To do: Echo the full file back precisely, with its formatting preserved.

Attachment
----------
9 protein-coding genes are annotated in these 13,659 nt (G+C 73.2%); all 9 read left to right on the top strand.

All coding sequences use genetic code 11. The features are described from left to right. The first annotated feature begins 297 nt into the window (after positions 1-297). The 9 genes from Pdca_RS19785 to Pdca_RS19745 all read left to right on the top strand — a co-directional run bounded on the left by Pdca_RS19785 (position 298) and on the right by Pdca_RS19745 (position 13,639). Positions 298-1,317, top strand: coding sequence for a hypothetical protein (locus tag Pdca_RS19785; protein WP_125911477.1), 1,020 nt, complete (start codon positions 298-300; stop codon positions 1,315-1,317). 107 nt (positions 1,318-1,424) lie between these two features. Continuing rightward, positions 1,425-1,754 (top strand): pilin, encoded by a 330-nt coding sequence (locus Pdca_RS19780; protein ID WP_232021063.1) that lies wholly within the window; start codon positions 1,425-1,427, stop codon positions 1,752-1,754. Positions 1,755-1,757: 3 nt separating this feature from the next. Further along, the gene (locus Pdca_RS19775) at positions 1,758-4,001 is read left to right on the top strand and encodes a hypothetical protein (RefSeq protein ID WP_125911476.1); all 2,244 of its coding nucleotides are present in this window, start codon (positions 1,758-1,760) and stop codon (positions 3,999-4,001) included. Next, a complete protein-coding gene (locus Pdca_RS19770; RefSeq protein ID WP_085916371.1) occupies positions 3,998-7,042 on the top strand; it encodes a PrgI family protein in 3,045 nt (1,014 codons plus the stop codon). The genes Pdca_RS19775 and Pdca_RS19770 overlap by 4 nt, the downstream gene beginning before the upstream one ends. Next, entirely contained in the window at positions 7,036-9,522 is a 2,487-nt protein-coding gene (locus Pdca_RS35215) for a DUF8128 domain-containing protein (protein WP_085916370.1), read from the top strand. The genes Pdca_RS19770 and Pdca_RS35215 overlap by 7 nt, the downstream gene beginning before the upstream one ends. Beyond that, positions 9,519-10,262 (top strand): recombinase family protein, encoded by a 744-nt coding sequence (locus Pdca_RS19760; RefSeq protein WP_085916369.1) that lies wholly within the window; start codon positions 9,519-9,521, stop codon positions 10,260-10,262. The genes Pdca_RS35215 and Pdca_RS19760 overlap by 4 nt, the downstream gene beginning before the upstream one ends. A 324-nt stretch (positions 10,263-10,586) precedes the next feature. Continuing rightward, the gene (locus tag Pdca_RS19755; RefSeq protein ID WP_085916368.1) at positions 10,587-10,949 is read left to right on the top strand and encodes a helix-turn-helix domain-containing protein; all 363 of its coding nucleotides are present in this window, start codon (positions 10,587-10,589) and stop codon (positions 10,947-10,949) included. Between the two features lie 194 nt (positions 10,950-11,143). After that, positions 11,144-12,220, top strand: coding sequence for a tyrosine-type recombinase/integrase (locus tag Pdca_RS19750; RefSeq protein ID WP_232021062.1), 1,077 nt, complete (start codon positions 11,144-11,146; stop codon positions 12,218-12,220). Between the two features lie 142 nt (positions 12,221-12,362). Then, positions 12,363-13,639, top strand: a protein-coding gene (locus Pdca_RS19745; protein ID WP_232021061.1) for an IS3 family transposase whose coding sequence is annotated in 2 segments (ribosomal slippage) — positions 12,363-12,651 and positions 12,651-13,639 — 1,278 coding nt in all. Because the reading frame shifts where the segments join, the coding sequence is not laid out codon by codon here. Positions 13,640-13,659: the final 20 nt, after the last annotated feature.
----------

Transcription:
9 protein-coding genes are annotated in these 13,659 nt (G+C 73.2%); all 9 read left to right on the top strand.

All coding sequences use genetic code 11. The features are described from left to right. The first annotated feature begins 297 nt into the window (after positions 1-297). The 9 genes from Pdca_RS19785 to Pdca_RS19745 all read left to right on the top strand — a co-directional run bounded on the left by Pdca_RS19785 (position 298) and on the right by Pdca_RS19745 (position 13,639). Positions 298-1,317, top strand: coding sequence for a hypothetical protein (locus tag Pdca_RS19785; protein WP_125911477.1), 1,020 nt, complete (start codon positions 298-300; stop codon positions 1,315-1,317). 107 nt (positions 1,318-1,424) lie between these two features. Continuing rightward, positions 1,425-1,754 (top strand): pilin, encoded by a 330-nt coding sequence (locus Pdca_RS19780; protein ID WP_232021063.1) that lies wholly within the window; start codon positions 1,425-1,427, stop codon positions 1,752-1,754. Positions 1,755-1,757: 3 nt separating this feature from the next. Further along, the gene (locus Pdca_RS19775) at positions 1,758-4,001 is read left to right on the top strand and encodes a hypothetical protein (RefSeq protein ID WP_125911476.1); all 2,244 of its coding nucleotides are present in this window, start codon (positions 1,758-1,760) and stop codon (positions 3,999-4,001) included. Next, a complete protein-coding gene (locus Pdca_RS19770; RefSeq protein ID WP_085916371.1) occupies positions 3,998-7,042 on the top strand; it encodes a PrgI family protein in 3,045 nt (1,014 codons plus the stop codon). The genes Pdca_RS19775 and Pdca_RS19770 overlap by 4 nt, the downstream gene beginning before the upstream one ends. Next, entirely contained in the window at positions 7,036-9,522 is a 2,487-nt protein-coding gene (locus Pdca_RS35215) for a DUF8128 domain-containing protein (protein WP_085916370.1), read from the top strand. The genes Pdca_RS19770 and Pdca_RS35215 overlap by 7 nt, the downstream gene beginning before the upstream one ends. Beyond that, positions 9,519-10,262 (top strand): recombinase family protein, encoded by a 744-nt coding sequence (locus Pdca_RS19760; RefSeq protein WP_085916369.1) that lies wholly within the window; start codon positions 9,519-9,521, stop codon positions 10,260-10,262. The genes Pdca_RS35215 and Pdca_RS19760 overlap by 4 nt, the downstream gene beginning before the upstream one ends. A 324-nt stretch (positions 10,263-10,586) precedes the next feature. Continuing rightward, the gene (locus tag Pdca_RS19755; RefSeq protein ID WP_085916368.1) at positions 10,587-10,949 is read left to right on the top strand and encodes a helix-turn-helix domain-containing protein; all 363 of its coding nucleotides are present in this window, start codon (positions 10,587-10,589) and stop codon (positions 10,947-10,949) included. Between the two features lie 194 nt (positions 10,950-11,143). After that, positions 11,144-12,220, top strand: coding sequence for a tyrosine-type recombinase/integrase (locus tag Pdca_RS19750; RefSeq protein ID WP_232021062.1), 1,077 nt, complete (start codon positions 11,144-11,146; stop codon positions 12,218-12,220). Between the two features lie 142 nt (positions 12,221-12,362). Then, positions 12,363-13,639, top strand: a protein-coding gene (locus Pdca_RS19745; protein ID WP_232021061.1) for an IS3 family transposase whose coding sequence is annotated in 2 segments (ribosomal slippage) — positions 12,363-12,651 and positions 12,651-13,639 — 1,278 coding nt in all. Because the reading frame shifts where the segments join, the coding sequence is not laid out codon by codon here. Positions 13,640-13,659: the final 20 nt, after the last annotated feature.